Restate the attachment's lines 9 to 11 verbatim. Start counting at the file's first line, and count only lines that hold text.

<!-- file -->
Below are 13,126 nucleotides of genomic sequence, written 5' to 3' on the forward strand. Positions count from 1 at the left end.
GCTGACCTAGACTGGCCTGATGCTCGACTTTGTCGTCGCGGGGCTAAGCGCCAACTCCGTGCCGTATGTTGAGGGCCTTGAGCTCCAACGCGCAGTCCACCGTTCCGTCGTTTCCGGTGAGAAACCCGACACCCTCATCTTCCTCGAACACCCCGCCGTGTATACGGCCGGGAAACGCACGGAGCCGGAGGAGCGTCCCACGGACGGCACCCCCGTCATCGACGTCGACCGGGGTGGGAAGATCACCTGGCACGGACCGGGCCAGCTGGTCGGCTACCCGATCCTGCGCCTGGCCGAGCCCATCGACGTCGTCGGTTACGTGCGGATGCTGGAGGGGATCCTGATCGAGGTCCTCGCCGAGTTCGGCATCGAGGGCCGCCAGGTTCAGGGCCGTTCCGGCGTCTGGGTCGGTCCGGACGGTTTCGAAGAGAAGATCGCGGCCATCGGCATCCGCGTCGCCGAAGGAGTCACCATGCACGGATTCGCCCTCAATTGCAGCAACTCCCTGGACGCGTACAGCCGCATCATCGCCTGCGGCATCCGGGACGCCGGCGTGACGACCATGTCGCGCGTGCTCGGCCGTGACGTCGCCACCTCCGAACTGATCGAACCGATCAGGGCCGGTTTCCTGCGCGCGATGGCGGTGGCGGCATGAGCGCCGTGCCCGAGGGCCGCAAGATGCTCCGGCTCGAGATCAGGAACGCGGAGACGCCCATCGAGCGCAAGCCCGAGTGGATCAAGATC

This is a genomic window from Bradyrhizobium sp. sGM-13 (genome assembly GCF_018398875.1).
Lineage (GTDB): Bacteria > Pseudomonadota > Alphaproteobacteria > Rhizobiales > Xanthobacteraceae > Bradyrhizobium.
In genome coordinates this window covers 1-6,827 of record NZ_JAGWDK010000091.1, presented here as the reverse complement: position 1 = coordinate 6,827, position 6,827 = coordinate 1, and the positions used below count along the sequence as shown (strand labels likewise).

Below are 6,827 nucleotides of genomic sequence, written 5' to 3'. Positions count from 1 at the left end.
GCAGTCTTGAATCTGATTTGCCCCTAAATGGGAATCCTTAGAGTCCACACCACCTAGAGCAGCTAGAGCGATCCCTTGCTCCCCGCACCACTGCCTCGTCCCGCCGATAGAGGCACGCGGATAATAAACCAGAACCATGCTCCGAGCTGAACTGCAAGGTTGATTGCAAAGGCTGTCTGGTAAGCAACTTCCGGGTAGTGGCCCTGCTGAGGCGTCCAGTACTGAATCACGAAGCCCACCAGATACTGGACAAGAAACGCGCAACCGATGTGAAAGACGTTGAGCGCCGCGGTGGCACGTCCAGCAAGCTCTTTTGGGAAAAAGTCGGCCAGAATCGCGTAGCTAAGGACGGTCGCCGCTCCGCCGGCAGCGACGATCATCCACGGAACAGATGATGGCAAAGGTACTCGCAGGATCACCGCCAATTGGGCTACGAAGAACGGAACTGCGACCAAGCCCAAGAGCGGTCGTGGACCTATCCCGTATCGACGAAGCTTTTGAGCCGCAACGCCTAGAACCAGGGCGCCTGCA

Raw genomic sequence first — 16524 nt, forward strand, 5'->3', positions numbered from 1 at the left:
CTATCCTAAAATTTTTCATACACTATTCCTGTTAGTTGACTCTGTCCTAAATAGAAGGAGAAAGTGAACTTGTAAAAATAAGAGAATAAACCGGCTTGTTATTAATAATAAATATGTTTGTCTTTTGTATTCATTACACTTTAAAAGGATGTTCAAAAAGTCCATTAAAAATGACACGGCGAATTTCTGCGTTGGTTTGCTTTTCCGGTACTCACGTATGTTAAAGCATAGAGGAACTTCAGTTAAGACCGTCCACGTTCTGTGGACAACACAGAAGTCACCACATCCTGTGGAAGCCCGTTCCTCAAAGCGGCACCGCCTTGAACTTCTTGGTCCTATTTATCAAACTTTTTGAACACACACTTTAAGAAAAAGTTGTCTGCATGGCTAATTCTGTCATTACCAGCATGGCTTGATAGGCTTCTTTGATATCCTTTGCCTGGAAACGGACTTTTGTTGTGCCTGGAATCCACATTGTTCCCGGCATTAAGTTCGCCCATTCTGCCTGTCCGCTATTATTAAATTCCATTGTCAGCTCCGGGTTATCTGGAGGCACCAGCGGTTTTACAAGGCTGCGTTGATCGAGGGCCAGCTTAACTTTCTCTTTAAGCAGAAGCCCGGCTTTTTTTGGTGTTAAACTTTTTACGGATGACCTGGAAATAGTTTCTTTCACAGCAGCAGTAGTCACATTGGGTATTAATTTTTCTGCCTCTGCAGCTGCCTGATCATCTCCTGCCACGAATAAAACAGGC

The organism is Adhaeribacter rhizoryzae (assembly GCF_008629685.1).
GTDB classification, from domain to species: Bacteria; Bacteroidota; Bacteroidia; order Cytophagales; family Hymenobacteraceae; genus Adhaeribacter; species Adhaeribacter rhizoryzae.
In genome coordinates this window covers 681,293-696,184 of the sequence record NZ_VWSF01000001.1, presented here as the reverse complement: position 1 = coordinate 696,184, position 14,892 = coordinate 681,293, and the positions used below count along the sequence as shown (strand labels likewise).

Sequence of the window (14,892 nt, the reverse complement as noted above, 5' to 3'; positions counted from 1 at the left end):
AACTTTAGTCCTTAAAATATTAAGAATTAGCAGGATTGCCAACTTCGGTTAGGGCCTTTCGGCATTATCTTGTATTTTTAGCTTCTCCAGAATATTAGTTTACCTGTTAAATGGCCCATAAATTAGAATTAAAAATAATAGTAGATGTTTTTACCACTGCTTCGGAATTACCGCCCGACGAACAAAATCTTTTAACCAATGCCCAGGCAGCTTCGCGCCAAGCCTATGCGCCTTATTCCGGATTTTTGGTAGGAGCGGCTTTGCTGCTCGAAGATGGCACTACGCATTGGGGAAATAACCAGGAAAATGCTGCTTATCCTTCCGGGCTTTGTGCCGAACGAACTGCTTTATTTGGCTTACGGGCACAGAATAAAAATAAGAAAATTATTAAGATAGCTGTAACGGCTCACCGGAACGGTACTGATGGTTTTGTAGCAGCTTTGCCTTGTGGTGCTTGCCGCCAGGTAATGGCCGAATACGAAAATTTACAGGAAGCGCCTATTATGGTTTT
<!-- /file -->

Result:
CTATCCTAAAATTTTTCATACACTATTCCTGTTAGTTGACTCTGTCCTAAATAGAAGGAGAAAGTGAACTTGTAAAAATAAGAGAATAAACCGGCTTGTTATTAATAATAAATATGTTTGTCTTTTGTATTCATTACACTTTAAAAGGATGTTCAAAAAGTCCATTAAAAATGACACGGCGAATTTCTGCGTTGGTTTGCTTTTCCGGTACTCACGTATGTTAAAGCATAGAGGAACTTCAGTTAAGACCGTCCACGTTCTGTGGACAACACAGAAGTCACCACATCCTGTGGAAGCCCGTTCCTCAAAGCGGCACCGCCTTGAACTTCTTGGTCCTATTTATCAAACTTTTTGAACACACACTTTAAGAAAAAGTTGTCTGCATGGCTAATTCTGTCATTACCAGCATGGCTTGATAGGCTTCTTTGATATCCTTTGCCTGGAAACGGACTTTTGTTGTGCCTGGAATCCACATTGTTCCCGGCATTAAGTTCGCCCATTCTGCCTGTCCGCTATTATTAAATTCCATTGTCAGCTCCGGGTTATCTGGAGGCACCAGCGGTTTTACAAGGCTGCGTTGATCGAGGGCCAGCTTAACTTTCTCTTTAAGCAGAAGCCCGGCTTTTTTTGGTGTTAAACTTTTTACGGATGACCTGGAAATAGTTTCTTTCACAGCAGCAGTAGTCACATTGGGTATTAATTTTTCTGCCTCTGCAGCTGCCTGATCATCTCCTGCCACGAATAAAACAGGC

The organism is Adhaeribacter rhizoryzae (assembly GCF_008629685.1).
GTDB classification, from domain to species: Bacteria; Bacteroidota; Bacteroidia; order Cytophagales; family Hymenobacteraceae; genus Adhaeribacter; species Adhaeribacter rhizoryzae.